Gdansk is Poland’s principal seaport and the birthplace of the „Solidarity” („Solidarnosc”) movement. Its leader Lech Walesa – the laureate of the Nobel Peace Prize, played a major role in bringing an end to the communist regime. The city has a complex political history with periods of both Polish and German rule, but also extensive self-rule as The Free City of Danzig. Regardless of the political circumstances, Gdansk always had its privileges. Due to its advantageous location in the heart of the Baltic Sea, Gdansk quickly became one of the most important players in international trade. In 1361, the city joined the Hanseatic League, which raised its prestige even more. Nowadays, Gdansk charms with outstanding and well-preserved Renaissance architecture as well as narrow streets full of atmospheric shops with handmade amber jewelry. With Neptun's Fountain, Gdansk Shipyard, and Westerplatte Memorial, the city attracts thousands of people every year. The well-developed tourist infrastructure (Gdansk airport, numerous hotels, Airbnb, restaurants) and bustling nightlife make it a perfect destination for a fun getaway.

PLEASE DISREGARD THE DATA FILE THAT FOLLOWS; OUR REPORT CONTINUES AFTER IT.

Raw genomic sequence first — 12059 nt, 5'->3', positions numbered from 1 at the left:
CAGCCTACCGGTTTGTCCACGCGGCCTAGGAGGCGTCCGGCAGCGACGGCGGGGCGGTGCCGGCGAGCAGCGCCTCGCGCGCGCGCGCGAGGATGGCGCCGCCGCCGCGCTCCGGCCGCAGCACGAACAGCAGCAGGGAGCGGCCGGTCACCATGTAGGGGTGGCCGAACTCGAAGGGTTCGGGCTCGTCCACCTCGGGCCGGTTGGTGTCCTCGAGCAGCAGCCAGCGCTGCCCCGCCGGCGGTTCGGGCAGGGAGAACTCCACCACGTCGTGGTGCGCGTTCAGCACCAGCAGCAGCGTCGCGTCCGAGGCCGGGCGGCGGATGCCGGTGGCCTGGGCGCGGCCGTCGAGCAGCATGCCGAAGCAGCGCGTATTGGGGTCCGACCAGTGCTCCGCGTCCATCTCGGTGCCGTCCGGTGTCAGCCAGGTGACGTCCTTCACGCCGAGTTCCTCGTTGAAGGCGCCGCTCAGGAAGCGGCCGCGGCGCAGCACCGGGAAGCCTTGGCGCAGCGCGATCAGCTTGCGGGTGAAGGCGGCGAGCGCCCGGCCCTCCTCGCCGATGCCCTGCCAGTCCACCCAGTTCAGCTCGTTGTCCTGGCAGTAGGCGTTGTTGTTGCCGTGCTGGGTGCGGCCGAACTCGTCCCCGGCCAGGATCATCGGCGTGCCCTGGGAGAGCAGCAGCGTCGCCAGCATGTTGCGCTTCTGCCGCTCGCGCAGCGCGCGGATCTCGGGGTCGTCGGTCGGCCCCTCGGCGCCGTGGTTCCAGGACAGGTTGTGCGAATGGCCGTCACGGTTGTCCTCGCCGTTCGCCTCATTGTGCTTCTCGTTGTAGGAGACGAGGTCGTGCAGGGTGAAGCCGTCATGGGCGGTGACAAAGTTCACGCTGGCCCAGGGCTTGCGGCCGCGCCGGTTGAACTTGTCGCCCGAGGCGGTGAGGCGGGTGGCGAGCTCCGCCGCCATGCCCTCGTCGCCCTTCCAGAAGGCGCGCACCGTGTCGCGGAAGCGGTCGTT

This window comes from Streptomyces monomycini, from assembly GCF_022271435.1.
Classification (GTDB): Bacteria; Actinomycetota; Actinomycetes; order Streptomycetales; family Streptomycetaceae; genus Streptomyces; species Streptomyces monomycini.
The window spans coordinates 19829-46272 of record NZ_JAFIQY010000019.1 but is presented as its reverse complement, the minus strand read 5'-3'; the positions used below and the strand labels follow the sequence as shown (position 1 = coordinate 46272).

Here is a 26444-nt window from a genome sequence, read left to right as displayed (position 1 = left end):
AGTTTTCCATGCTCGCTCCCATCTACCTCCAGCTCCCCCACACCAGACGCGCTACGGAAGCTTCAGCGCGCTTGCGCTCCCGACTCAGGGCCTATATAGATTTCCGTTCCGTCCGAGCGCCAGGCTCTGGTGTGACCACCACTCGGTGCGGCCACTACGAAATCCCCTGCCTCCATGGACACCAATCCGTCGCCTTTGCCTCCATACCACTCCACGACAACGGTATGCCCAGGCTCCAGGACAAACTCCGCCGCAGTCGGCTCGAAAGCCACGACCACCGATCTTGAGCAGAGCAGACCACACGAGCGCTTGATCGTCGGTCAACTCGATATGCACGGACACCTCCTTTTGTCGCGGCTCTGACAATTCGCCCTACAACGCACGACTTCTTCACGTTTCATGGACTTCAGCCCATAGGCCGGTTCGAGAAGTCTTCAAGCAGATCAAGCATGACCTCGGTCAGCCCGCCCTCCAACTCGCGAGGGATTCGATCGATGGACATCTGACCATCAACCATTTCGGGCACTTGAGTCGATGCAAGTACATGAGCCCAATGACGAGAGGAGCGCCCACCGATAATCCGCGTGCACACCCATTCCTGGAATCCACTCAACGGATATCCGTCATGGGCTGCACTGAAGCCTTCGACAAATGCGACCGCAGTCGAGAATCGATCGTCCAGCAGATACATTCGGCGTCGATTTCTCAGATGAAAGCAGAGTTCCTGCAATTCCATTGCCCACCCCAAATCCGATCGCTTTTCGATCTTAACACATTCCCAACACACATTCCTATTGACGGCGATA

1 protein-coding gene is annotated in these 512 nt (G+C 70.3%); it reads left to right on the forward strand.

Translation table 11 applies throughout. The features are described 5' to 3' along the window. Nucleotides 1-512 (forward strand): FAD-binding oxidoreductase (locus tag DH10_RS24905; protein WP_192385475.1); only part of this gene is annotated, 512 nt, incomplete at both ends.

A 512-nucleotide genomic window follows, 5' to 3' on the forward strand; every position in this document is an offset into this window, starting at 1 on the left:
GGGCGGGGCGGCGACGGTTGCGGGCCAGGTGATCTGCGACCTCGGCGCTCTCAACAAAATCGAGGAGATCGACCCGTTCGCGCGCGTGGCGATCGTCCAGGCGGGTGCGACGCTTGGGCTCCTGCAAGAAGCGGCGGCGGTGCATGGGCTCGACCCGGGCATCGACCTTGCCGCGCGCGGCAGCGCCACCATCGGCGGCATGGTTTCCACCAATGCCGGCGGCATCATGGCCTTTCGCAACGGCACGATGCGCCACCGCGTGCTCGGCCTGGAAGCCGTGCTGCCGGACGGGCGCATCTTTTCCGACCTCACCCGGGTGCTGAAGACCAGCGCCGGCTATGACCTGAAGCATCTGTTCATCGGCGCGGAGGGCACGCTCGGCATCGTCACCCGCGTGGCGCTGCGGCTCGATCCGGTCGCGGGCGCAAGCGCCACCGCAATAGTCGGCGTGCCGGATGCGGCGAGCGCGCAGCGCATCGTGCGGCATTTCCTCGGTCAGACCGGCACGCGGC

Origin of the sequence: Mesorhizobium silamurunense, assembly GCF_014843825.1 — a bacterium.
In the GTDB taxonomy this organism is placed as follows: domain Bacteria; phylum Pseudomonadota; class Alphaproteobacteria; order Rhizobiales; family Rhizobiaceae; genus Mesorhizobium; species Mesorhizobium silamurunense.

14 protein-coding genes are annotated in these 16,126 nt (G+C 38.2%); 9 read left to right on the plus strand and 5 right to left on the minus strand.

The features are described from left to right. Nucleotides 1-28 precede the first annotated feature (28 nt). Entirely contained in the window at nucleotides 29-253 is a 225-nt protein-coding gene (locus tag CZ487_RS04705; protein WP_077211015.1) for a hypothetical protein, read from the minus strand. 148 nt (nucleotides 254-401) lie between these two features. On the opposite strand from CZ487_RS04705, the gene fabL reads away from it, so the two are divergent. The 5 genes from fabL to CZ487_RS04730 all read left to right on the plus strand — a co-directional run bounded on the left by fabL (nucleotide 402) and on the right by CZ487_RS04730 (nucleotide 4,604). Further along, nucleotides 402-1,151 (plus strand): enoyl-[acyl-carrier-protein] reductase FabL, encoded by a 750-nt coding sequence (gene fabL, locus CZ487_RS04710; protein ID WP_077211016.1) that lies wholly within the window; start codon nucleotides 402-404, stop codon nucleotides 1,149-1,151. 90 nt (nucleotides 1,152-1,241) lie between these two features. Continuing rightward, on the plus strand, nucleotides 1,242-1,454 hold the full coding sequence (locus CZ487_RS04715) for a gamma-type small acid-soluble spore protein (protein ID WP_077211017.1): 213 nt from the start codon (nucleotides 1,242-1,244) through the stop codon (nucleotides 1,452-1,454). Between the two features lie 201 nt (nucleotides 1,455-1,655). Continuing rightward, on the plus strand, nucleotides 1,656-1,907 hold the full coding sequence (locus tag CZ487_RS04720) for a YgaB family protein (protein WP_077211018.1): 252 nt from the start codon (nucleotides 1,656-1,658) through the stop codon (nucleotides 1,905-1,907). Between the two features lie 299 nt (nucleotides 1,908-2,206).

Things to see in Gdansk
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Gdansk Main City
Monument to the Fallen Shipyard Workers of 1970
European Solidarity Centre
Artus Court in Gdansk
Basilica of the Assumption of the Blessed Virgin Mary